When I talk with business groups about that to explain why we were taking on this challenge to remodel, and it wasn’t about just cut their benefits, it was about how do we provide a consumer-driven healthcare plan with high deductibles for those to choose. If you wanted the legacy plan, then you paid a premium for your dependence. We still cover 100% for the police officer and firefighter.
Justin: Which is almost unheard of anymore.
Sheryl: We had to get those costs under control. What?
Justin: I said that’s almost unheard of anymore in a lot of places for that legacy plan to be funded 100% because it was a Cadillac plan.
Sheryl: Yes, and it’s 25 years old. I’m not passing judgment on what was decided back in 1988. I wasn’t here then, but it’s not affordable today and it’s clearly not sustainable. They were bankrupt, the city. In fact, most business people when I had explained this would say, “Gosh, I’ll be bankrupt if I provided that.” Well, that’s my point. I wanted to take it on in two– I apologize. For some reason, my cell phone is coming through on my iPad. It doesn’t normally do that. Probably because I had my phone turned off
Justin: They’re very popular right now, high seller, top selling on Amazon. It’s going to make your phone ring.
Sheryl: [laughs] I wanted to take it on in 2009. The mayor and council were reluctant. In part, I believe, because the unions in the past had intimidated them by saying, “If we don’t get what we want, we’ll run a candidate against you.” I’m simplifying it, but that’s in essence what had happened over the years. They said, “You can try. We understand why you think it’s necessary to do this, but you’re pretty much on your own at doing it.” Of course, the unions went around me to the council, and eventually, the council said, “Just settle it. Give them what they want.’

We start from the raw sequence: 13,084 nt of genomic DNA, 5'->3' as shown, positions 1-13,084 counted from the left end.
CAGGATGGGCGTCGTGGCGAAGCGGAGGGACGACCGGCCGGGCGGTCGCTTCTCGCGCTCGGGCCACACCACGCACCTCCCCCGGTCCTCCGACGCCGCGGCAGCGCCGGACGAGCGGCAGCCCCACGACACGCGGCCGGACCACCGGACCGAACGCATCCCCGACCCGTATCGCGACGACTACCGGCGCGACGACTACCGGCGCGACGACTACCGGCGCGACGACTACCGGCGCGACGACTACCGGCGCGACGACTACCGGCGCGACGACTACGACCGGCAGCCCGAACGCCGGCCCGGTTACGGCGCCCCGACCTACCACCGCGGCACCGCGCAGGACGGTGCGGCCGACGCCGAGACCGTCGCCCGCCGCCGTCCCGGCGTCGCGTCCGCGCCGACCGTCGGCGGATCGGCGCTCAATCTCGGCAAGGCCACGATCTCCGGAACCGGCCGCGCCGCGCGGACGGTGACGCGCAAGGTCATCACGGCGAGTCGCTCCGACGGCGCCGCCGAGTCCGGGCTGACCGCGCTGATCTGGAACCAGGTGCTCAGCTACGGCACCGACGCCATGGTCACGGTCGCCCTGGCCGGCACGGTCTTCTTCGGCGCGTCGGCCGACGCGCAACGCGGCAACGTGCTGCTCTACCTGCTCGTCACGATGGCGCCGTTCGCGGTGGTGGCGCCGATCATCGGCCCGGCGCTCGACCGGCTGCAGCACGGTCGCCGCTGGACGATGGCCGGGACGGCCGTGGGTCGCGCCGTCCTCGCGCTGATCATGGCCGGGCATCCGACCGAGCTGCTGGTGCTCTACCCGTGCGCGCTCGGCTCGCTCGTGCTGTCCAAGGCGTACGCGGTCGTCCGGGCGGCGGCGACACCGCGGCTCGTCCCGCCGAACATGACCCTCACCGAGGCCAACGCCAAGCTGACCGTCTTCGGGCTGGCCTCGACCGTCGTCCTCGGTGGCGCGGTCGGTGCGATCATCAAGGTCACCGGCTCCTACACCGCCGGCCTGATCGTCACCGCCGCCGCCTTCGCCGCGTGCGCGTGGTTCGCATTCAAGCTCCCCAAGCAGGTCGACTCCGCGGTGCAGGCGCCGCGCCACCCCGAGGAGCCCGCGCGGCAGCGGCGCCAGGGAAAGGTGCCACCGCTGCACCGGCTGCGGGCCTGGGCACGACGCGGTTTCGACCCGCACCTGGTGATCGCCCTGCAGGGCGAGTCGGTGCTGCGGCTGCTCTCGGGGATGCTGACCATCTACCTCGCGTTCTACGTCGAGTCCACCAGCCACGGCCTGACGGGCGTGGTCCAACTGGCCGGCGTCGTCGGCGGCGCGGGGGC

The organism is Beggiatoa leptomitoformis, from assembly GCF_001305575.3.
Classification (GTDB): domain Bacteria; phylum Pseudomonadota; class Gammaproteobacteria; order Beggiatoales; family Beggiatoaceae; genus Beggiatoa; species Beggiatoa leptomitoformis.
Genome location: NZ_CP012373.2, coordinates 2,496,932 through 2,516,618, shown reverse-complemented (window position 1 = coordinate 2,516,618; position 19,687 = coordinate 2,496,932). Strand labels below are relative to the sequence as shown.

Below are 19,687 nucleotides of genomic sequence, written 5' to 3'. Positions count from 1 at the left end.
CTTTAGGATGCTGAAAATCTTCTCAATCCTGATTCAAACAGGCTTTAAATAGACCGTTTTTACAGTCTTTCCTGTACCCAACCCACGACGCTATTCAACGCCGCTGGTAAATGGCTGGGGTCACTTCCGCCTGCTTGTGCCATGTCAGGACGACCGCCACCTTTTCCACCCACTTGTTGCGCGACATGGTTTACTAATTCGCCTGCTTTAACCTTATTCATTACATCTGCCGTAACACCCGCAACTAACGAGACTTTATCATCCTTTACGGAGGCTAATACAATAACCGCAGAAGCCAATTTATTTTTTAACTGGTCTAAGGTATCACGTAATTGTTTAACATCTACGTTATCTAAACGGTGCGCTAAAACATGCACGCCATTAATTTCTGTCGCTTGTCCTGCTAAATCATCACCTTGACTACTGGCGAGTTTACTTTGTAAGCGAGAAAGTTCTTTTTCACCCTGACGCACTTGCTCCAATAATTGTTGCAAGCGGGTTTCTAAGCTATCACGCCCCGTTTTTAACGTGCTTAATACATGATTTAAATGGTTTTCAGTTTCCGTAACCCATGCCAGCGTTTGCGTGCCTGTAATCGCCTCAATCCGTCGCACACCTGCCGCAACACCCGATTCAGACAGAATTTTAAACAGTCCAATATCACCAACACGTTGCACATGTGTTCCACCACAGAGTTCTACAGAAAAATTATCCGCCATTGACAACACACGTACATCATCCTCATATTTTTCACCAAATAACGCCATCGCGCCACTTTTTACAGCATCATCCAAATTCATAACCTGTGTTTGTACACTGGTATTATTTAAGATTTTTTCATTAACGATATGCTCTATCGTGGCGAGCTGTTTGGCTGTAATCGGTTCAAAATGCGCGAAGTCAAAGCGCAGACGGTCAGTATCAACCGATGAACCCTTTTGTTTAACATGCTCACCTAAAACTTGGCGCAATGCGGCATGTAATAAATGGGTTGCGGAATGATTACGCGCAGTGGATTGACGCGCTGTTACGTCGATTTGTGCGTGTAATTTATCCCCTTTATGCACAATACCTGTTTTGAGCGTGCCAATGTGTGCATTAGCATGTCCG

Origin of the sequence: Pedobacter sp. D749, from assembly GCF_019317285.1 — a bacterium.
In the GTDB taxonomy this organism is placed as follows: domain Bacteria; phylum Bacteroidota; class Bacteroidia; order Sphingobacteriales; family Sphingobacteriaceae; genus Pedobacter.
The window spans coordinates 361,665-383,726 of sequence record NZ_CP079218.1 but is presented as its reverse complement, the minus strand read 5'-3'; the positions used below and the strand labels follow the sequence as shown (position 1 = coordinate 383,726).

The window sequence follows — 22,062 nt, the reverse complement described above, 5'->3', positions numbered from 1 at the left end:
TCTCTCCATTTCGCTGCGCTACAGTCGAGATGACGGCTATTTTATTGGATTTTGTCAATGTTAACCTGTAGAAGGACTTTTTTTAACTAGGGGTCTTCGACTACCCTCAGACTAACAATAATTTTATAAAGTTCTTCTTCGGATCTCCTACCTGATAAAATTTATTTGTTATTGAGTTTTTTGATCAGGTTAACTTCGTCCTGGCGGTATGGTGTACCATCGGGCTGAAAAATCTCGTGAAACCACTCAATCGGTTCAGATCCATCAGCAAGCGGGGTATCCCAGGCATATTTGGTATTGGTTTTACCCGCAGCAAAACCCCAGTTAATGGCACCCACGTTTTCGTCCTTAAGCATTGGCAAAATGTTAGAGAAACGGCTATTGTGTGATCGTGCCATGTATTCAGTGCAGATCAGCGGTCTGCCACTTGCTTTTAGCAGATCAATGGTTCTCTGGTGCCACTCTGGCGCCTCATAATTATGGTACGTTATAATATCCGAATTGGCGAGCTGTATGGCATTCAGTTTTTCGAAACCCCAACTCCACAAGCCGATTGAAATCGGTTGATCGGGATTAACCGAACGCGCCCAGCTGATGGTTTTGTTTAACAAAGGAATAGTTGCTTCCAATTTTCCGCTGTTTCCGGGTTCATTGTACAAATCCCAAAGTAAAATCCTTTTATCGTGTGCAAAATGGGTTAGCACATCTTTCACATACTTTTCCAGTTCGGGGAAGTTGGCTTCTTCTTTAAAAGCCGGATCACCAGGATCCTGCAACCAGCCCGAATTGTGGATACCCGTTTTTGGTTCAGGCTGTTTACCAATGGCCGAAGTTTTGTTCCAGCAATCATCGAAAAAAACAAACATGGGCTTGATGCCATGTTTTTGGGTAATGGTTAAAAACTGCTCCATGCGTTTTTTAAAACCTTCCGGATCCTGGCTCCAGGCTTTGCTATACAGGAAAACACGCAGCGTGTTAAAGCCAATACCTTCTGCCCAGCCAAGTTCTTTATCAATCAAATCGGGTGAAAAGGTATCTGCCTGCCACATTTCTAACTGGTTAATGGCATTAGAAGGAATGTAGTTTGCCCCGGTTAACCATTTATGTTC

At the time Major Castro was just newly elected as mayor. Phil Hardberger had been termed out. He could only serve four years. Mayor Castro said, “I have some initiatives I’d like to work on that are very important first, but I commit to you that we’ll come back to this and work on it.” The unions had a five-year contract that would expire in 2014. In 2013, I sat down with the mayor, my team and I, my finance and budget director, and I sat down with the mayor and said, “Here’s the business case. We’re taking this on and making change.” Mayor Castro agreed and supported our taking this on and said, “Okay, city manager, I what you out front on this issue and we’ll stay together as a council.”
I discussed it with the mayor and council. They all agreed we should do this, and we did. The unions liked me until then, but once we took this on that whole thing changed. They really tried to portray what we were doing as anti-police. I’m not anti-police. I’m not anti-fire. It is our core business, as I said, and it’s an important part of what we do, but it has to be affordable to the taxpayers. We did this for the community. We stayed the course. We did mediate a settlement, of course, with the police union in 2016, and then an arbitrator made the final decision of what we had recommended just in February of this year.
That arbitration process started a year ago after the unions ran a candidate against mayor Nierenberg hoping that their candidate would win and convince the council members to give them what they wanted. Fortunately, he lost. They filed for a binding arbitration and it didn’t work out too well for them. In total what’s most important is that the city is saving more than $150 million just during the five-year term of these two contracts with what we were able to do. Then those are changes longterm for the city.
Justin: Your book does a good job. This wasn’t willy-nilly. There was a lot of analysis that went into it. You walk through the medical costs were basically unsustainable over the longterm. They had a legal defense fund. It almost sounds like it was being used as a slush fund with very little oversight. On top of that, it sounds like there was instances of abuse where people were using the free legal fees to have family fights on the taxpayer dollar. There’s discipline issues, the me-too clause.
Then you get into some of the more strange stuff, the 100% tuition reimbursement where people were going back and getting degrees for things that had nothing to do with their job. There was no oversight on that. Then cops were being given a bonus for having their certificate that they had to have to be an officer. There was a lot of strange pay benefits and awards worked into these contracts that once you started really parsing apart, you realized this is unsustainable longterm, but they are also just some things that don’t make sense from an equity standpoint. Would that be fair to say?